Figure 6. Comparison of the increase in fPSP amplitude following application of CRF (0.1 μM) and 30 min after wash-out of the peptide in the absence (n = 7 slices from 5 rats) or presence of NBI35583 (1 μM; n = 6 slices from 5 rats). Data shown are the mean ± SEM; *p < 0.05, **p < 0.01, ***p < 0.001, N.S. not significant, one-way repeated measures ANOVA followed by Bonferroni multiple comparison.
In order to investigate the downstream intracellular pathways activated by CRF, the effects of the peptide were examined on slices pre-treated for 1 h with the selective PKA inhibitor H-89 or the selective PKC inhibitor BIS-I. As a control, CRF (0.1 μM) was applied to separate slices that had been obtained from the same rat, but which had not been exposed to the inhibitors. The enhancement of the fPSP by CRF in the presence of H-89 (10 μM) was similar to that in control slices (control: 33 ± 10% vs. H-89-treated: 28 ± 6%, n = 7 slices per group; Figure 6 ); furthermore, H-89 did not affect the longevity of the increase 30 min after washout of CRF (control: 31 ± 11%; H-89: 29 ± 6%, n = 7 slices; Figure 7 ). However, in the presence of BIS I (1.2 μM), the enhancement by CRF was significantly reduced both during application of the peptide (control: 35 ± 5%, BIS-I: 8 ± 3%, p < 0.05, one-way ANOVA followed by a Bonferroni test, n = 7 slices per group; Figure 6 ) and 30 min after washout (control: 47 ± 7%; BIS-I: 9 ± 3%, p < 0.001, one-way ANOVA followed by a Bonferroni test, n = 7 slices; Figure 7 ).
Figure 7. The effect of CRF (0.1 μM) on the amplitude of fPSPs evoked in control slices or slices that had been incubated with the protein kinase inhibitors, H-89 (10 μM; 7 slices from 5 rats per group) or BIS-I (1.2 μM; 7 slices from 4 rats per group). Control slices were obtained from the same rats as slices incubated with one or other of the inhibitors. Data shown are the mean ± SEM. *p < 0.05, ***p < 0.001, one-way ANOVA followed by Bonferroni comparison vs. the respective control.


This study examined the effects of rat/human CRF peptide on field potentials recorded in the BLA that were evoked by electrical stimulation within the lateral amygdala. The principal findings were: (1) CRF increased the amplitude of the presumed post-synaptic component of the field potential via activation of CRF1 receptors. (2) The increase due to CRF was maintained following washout of the peptide. (3) The increase was dependent on activation of PKC, but not PKA. These results suggest that activation of CRF1 receptors on neurons in the BLA leads to a long-lasting increase in their response to afferent excitatory transmission. These findings are discussed below.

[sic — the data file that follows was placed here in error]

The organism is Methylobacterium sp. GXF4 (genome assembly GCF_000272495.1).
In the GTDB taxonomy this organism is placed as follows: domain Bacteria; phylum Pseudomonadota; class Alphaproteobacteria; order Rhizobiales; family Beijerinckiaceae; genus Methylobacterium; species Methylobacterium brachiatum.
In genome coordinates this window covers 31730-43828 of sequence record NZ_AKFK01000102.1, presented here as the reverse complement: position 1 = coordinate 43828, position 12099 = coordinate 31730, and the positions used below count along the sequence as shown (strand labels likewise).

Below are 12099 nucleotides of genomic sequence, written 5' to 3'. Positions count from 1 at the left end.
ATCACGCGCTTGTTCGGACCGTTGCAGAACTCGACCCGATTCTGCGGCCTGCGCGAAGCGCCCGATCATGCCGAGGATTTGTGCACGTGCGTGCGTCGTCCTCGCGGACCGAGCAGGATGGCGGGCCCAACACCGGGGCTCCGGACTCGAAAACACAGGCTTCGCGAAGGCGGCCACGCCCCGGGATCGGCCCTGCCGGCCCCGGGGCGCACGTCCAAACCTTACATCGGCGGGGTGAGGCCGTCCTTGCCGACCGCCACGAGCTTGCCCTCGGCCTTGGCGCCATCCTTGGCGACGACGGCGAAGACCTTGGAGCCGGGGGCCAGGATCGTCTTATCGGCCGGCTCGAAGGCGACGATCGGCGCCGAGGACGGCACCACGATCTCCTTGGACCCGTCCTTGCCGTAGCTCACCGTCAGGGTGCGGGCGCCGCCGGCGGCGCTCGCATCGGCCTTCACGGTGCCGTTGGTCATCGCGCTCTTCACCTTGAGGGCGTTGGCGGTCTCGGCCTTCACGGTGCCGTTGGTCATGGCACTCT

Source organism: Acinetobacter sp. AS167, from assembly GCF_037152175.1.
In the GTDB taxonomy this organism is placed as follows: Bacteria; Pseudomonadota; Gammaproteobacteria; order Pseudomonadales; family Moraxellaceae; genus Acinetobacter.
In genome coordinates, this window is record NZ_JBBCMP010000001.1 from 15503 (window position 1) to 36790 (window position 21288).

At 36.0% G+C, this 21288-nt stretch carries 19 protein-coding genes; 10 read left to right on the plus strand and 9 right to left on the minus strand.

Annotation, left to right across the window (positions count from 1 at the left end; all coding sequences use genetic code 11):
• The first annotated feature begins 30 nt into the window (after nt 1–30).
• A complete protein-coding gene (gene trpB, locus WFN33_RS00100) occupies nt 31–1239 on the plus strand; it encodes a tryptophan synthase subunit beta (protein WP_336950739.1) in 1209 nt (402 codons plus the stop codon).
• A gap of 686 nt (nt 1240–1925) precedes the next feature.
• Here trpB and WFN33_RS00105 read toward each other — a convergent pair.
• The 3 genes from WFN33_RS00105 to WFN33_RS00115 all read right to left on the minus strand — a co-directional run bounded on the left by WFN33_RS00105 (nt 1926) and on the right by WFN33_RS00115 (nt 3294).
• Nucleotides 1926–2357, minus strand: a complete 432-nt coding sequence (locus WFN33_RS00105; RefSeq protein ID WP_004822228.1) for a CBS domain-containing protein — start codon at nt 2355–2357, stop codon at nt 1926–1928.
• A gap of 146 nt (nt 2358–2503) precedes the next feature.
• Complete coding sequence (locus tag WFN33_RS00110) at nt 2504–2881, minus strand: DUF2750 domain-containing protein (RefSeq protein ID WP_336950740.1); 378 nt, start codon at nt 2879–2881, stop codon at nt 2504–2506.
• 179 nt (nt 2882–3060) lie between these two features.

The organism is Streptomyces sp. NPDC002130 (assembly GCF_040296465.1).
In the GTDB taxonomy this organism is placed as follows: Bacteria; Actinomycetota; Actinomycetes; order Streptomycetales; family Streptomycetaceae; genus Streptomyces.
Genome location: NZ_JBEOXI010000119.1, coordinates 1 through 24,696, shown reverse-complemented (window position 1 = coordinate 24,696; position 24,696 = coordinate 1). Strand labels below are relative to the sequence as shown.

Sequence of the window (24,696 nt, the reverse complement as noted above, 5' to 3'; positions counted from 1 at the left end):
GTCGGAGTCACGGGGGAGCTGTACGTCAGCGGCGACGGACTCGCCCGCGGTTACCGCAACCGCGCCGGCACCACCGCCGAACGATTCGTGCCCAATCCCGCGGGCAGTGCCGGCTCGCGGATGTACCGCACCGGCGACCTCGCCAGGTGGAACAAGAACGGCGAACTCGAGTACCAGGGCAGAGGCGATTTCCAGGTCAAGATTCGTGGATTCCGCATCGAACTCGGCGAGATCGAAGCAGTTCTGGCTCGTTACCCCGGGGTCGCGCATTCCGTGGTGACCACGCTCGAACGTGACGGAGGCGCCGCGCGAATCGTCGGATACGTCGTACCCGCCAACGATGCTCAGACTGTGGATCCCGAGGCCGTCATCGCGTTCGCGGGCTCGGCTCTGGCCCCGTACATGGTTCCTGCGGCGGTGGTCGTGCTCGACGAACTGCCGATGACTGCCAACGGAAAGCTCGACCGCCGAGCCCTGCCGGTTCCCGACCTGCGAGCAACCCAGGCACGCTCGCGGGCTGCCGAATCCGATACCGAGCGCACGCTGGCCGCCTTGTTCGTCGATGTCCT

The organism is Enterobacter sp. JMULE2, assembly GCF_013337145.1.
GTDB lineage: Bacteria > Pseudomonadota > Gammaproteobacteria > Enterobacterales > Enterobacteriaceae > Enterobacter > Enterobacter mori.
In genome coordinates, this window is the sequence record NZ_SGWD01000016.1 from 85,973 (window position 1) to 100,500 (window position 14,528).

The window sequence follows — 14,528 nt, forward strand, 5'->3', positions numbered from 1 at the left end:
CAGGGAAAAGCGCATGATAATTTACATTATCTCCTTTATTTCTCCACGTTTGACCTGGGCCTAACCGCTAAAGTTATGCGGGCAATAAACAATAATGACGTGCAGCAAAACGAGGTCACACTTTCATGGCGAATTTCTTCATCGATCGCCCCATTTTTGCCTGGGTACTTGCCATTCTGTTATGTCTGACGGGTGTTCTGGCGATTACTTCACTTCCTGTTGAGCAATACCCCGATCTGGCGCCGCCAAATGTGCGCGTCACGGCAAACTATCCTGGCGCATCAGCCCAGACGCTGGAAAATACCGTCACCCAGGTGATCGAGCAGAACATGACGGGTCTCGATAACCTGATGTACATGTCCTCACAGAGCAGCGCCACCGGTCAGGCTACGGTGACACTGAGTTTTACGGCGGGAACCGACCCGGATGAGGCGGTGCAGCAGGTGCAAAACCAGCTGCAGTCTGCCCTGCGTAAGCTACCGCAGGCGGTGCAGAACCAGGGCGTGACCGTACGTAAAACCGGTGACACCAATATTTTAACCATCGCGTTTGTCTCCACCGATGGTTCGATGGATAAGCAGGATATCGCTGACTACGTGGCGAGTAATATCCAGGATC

Extracellular field potential recording was used to evaluate drug effects on the response of BLA neurons to afferent excitatory stimulation. The field potential responses observed in this study have been described by others (Aroniadou-Anderjaska et al., 2001 ; Chapman and Bellavance, 1992 ; Isoardi et al., 2004 ) and are suggested to reflect two major physiological components. The first, a short latency negative-going potential, was unaffected by CNQX or CRF, but was abolished by TTX, consistent with the suggestion that it reflects the pre-synaptic fibre volley (Isoardi et al., 2004 ). The second, longer latency, negative-going component was inhibited by the AMPA/kainate glutamate receptor antagonist, CNQX, and is presumed to reflect the excitatory post-synaptic response of neurons in the BLA (Isoardi et al., 2004 ). This component was enhanced by CRF. Across several series of experiments described in the present study, the mean increase in the amplitude of the fPSP following application of CRF ranged from 25% (e.g. Figure 4 B, n = 8) to nearly 60% (e.g. Figure 5 , n = 7). This variation was also reflected within experiments such that the increase in fPSP amplitude due to CRF observed from individual BLA slices ranged from just 14–100%. In a subsequent study (manuscript in preparation), we found that the increase in fPSP following application of CRF was significantly reduced in brain slices obtained from rats previously exposed to behavioural stress, and furthermore was correlated with the trait anxiety level of the rat (determined from the animal’s behaviour on an elevated plus maze). Consequently, we suggest that different levels of stress in the groups of rats used in the present study and individual differences in trait anxiety might contribute to the range of increases observed with CRF in the present study. However, given the relatively small fPSP observed in the BLA in vitro, compared to more laminar structures such as the hippocampus, it is possible that methodological variations also contribute to the apparent variation in CRF effect across experiments.